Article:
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Exactly How I Changed My Diet To Sleep Better
"Since I was a little kid, I've had a very hard time sleeping. It would take me 1½ to 2 hours to fall asleep, and I was accustomed to waking up at all hours of the night. I grew up watching my mother do the same thing, so it didn't seem that odd to me. I just chalked it up to having a busy brain. But as I grew older, I realized it's not normal, and when my mother and sister passed away a few years ago and I became the oldest person in the family, I started to take my health more seriously.
I found the solution kind of by accident. I had a client tell me during the Olympics that Aly Raisman and other pro athletes drink tart cherry juice every night because it has very high natural melatonin content. Even though I was skeptical, I started drinking a product called Cheribundi and watching a meditation video as I was going to sleep. About 2 weeks into it, I realized I was falling asleep as soon as I lay down. That had never happened in my entire life. I now drink about 8 ounces of the juice around 8 PM and head to bed around 9:30. I fall asleep within minutes and stay asleep for 4 to 5 hours at a time."
—Cynthia Srednicki, 46, Coconut Creek, FL
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"My sleep problems started in college. It got really tough to sleep through the night, mainly because I had lots of nightmares. People would tell me I had bags under my eyes, and I thought it was just normal. I didn't know I could do anything about it. I couldn't sleep for 7 years of my life.
"Around 2008 or 2009, my body stopped being able to tolerate dairy completely, and at one point, gluten become intolerable. Every time I'd eat a piece of toast, I'd break out in hives. I quit eating gluten and dairy, and I was surprised to find that I no longer had the nightmares that were causing insomnia. I'd be tired and I'd just drift off—that never used to happen.
Sometimes I'll have a taste of cake or mac and cheese, and I immediately end up with nightmares again. I blame food intolerance 100% on why I couldn't sleep for years."
—Krystal Covington, 32, Denver, CO
"I endured night after night after night of not sleeping. I tried every over-the-counter medication, and nothing would put me asleep. People told me that I looked like zombie. My eyes were sunken in, and I had bags under them.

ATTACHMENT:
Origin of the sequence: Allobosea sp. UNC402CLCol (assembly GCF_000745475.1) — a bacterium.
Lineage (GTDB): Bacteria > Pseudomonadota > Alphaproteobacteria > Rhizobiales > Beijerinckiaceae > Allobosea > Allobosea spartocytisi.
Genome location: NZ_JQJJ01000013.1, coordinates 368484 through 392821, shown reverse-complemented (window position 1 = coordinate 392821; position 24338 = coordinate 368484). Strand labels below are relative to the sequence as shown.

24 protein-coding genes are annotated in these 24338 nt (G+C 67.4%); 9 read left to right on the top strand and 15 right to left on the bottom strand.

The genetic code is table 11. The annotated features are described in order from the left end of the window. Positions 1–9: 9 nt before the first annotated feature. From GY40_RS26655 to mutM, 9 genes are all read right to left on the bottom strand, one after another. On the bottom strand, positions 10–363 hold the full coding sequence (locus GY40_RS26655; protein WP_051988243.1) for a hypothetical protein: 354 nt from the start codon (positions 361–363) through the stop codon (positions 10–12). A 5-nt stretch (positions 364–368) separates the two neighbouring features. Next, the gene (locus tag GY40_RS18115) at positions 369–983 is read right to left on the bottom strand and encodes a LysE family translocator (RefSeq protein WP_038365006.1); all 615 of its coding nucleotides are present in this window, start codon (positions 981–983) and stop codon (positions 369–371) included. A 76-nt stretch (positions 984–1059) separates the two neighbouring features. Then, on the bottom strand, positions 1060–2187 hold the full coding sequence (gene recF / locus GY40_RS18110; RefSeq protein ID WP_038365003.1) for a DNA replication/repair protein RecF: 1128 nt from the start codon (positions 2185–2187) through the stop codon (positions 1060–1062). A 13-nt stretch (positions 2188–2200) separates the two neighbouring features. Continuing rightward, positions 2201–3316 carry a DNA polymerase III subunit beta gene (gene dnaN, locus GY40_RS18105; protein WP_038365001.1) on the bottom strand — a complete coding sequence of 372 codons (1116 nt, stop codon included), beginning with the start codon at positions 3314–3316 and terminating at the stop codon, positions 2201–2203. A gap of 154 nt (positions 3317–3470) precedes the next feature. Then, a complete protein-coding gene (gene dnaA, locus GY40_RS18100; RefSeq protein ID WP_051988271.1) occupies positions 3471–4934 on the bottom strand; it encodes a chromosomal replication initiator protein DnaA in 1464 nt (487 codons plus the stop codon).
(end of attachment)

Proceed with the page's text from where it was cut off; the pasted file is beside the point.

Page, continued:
"I started seeing a cognitive behaviorist for sleep therapy once a week. I had to keep a really detailed sleep journal on what time I lay down, what I ate before bed, whether or not I woke up during the night, how long I was up for, etc.
My therapist and I noticed in my journal that if I was up late at night and I had a piece of toast, I would go back to sleep. She also had me cut back to one cup of coffee (from three), and to drink it before noon. And she told me not to eat after 8 PM, and that I should eat dinner from 7 to 8 PM. I was so surprised when it worked."
—Taylor McIntyre, 27, Queens, NY
"My insomnia problems stemmed from stress and anxiety, and using mindfulness techniques and EFT (Emotional Freedom Technique) helped a little. But what really made the most difference was changing my routine—I started getting up at the same time every day and made sure I got out in the sunlight 2 hours after waking up—along with my diet.
The first thing I cut out was wine. I found that I was self-medicating with it just to dull my senses. I also cut out caffeine after 11 AM, made my meals smaller and lighter, and ate at the same time every day. Dinner went from pepperoni pizza and a beer—which would keep me up—to healthier foods, like a baked sweet potato with black beans, a little bit of cheese, and leafy greens for magnesium. Now I sleep so well, it's almost shocking."
—Brook Packard, 55, Rye, NY
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"I realized that I was drinking a lot of water in the evening, and it was causing me to wake up and use the restroom multiple times. It was super frustrating. I run quite a bit, and one of the biggest reasons for wanting a more consistent sleep pattern was to improve my recovery. I decided to set a 'nighttime alarm' 2 hours before bed, and once it went off I wouldn't eat or drink anything else for the day.
It was a difficult transition to make. I don't like to go to bed with any amount of hunger, so not eating 2 hours before bed was a little bit of a challenge. It took me about a month or so to get used to it. I eventually weaned myself off of the bedtime alarm, and the sleep problem took care of itself."
—Kyle Kranz, 29, Rapid City, SD
"When I got divorced, the first thing that left me was the ability to fall asleep. I had insomnia out of guilt, loneliness, and sadness. I went to the doctor and got Ambien, but I didn't like what it did to me. I then tried Xanax, but when my 30-day supply ran out, I couldn't sleep at all.
MORE:10 Silent Signals You're Way Too Stressed
Then a friend told me about how he found cannabis to be the best thing for his sleep. I got my medical marijuana card and started experimenting. Now, I make my own edibles, like cannabis gummies, cookies, and brownies. I even juice the leaves. Before bed, I'll use the vape pen, and that makes me drowsy and takes away all the dark thoughts, all the anxiety. Then I eat a strong edible, which has a delayed effect.
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